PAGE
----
Sagging Economy Hits PGA Tour

In spite of PGA Tour Commissioner Tim Finchem’s protestations to the contrary, the sagging economy has hit the PGA Tour.

As it now stands, the Tour’s Fall Series will be short two tournaments in 2009. This past week, it was announced that the Ginn Company had closed the Ginn sur Mer Classic. A second tournament, the Valero Texas Open, was moved to the “regular” season to replace the now-defunct AT&T event in Atlanta.

Seven Fall Series tournaments were hend in 2008. Five now are scheduled for 2009. No matter how Finchem spins that one, it’s a loss.

And it has to be blamed on the economy. The Ginn Company, primary a real estate developer, apparently is scaling back on all sorts of projects.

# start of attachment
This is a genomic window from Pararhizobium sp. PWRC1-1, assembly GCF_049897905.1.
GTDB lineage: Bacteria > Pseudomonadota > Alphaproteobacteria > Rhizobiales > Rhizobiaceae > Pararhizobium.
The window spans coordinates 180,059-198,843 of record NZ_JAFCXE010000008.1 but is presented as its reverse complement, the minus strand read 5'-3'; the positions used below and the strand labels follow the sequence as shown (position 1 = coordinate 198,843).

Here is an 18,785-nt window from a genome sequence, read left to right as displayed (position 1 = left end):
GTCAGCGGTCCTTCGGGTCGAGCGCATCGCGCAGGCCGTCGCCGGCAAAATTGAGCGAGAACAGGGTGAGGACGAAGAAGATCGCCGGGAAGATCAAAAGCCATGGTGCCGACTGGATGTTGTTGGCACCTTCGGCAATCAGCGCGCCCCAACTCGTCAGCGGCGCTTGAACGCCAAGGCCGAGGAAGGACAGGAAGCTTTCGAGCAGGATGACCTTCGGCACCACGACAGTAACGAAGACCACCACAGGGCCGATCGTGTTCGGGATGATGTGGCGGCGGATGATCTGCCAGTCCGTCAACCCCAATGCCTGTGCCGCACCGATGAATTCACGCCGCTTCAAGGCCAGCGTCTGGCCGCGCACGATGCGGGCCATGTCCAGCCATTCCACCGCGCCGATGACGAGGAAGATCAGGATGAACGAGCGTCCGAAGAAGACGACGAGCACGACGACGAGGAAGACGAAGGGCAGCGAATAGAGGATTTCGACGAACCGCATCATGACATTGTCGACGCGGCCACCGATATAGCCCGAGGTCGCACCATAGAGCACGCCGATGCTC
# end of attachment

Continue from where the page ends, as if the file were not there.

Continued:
Of course, the big names won’t be immediately hit by the losses. The Fall Series—held after the top players hang up their spikes following the FedEx Cup—mostly is for third tier players trying to earn some extra money to keep their tour cards.

But what should concern at least the second tier players is that the sizes of the fields in the FedEx Cup are being reduced. The Barclays will be down from 144 to 125 and The Deutsche Bank to 100 from 125. That’ll reduce paydays. And for a few, that means to keep their cards thei’ll have to enter a few Fall Series events—a now reduced Fall Series.

I’ll say again: I think the only long term solution for the PGA Tour is to require players to appear in every tournament at least once every four years.

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